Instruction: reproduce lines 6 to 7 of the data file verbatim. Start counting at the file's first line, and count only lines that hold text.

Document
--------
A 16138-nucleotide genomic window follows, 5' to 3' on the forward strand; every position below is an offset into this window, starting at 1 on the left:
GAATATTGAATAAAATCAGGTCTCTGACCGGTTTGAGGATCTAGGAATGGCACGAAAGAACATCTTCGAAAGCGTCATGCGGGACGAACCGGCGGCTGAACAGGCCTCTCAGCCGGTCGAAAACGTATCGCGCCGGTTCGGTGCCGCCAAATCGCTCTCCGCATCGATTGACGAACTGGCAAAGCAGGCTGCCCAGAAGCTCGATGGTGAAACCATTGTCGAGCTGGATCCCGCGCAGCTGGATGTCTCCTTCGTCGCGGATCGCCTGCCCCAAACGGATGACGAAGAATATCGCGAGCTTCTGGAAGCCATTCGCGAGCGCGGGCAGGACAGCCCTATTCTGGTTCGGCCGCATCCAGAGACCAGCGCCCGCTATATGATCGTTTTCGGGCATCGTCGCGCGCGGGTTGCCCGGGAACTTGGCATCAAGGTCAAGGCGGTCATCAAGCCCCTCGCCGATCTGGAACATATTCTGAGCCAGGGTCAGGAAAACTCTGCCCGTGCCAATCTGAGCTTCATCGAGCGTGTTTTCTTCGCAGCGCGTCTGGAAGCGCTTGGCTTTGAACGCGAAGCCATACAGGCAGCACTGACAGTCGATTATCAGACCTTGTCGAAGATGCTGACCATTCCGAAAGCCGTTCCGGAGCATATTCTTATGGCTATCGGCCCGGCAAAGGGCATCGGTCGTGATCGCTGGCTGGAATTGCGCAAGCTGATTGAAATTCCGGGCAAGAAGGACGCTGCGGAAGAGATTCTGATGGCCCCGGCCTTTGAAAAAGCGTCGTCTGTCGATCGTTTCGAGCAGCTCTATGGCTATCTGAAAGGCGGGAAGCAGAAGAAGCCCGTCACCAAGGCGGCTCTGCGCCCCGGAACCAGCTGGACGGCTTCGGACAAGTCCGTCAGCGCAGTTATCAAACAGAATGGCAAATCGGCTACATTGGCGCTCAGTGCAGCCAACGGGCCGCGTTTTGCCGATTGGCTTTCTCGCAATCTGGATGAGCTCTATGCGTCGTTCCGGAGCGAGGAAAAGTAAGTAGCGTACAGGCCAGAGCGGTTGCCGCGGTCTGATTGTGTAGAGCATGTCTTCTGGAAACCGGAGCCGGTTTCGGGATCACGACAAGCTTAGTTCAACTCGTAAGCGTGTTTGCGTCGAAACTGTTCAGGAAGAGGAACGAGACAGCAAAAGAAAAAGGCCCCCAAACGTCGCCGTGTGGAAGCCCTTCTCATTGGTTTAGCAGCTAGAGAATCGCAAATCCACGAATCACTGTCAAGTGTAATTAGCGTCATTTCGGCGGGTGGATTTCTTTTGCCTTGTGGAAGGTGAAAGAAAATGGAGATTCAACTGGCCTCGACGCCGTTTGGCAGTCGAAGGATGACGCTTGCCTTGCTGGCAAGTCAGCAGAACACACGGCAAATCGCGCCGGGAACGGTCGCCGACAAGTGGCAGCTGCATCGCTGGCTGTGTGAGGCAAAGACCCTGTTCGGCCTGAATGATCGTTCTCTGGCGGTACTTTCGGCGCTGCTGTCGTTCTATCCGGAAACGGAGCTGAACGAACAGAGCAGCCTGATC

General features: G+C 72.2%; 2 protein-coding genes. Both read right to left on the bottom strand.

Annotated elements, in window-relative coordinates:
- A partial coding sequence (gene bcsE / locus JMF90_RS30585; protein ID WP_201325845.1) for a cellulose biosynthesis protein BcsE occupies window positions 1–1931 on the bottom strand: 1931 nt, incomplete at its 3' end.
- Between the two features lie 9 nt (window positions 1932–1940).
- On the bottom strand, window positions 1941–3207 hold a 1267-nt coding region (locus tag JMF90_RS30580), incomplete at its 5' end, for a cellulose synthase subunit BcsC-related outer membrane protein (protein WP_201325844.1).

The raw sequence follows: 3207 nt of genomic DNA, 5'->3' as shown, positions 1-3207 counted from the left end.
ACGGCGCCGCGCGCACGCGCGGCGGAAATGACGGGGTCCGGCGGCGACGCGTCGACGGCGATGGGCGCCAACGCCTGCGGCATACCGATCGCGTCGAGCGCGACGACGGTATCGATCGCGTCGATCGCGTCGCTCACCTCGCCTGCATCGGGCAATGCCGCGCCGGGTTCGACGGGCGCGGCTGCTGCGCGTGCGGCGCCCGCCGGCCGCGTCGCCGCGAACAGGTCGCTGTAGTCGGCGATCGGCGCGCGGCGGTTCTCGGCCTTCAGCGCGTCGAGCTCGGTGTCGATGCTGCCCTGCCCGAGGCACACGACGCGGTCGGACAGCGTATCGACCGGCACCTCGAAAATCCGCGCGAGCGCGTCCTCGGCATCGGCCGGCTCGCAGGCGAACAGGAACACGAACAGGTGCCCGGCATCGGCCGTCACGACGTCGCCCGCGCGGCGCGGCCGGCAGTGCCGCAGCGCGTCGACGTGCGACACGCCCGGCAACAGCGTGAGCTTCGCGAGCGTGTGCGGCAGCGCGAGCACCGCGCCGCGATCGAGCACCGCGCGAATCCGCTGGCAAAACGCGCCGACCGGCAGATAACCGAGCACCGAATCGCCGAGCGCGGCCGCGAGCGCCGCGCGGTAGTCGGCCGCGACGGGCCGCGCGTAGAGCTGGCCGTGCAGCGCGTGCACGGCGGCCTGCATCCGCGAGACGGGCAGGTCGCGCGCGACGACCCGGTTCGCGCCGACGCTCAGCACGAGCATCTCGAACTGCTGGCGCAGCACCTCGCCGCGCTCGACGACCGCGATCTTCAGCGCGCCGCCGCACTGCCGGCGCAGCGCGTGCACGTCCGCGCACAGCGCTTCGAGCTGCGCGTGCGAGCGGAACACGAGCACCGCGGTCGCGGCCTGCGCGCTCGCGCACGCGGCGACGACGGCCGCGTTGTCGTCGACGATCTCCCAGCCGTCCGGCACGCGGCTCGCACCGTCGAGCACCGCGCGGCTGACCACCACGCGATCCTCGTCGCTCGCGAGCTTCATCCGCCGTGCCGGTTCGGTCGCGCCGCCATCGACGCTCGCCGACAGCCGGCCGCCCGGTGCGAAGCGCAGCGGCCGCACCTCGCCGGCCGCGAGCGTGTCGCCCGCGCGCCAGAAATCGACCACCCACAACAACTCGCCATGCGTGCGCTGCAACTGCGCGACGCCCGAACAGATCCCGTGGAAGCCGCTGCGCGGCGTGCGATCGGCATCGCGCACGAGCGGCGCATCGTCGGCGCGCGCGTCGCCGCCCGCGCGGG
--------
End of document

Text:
- Between the two features lie 9 nt (window positions 1932–1940).
- On the bottom strand, window positions 1941–3207 hold a 1267-nt coding region (locus tag JMF90_RS30580), incomplete at its 5' end, for a cellulose synthase subunit BcsC-related outer membrane protein (protein WP_201325844.1).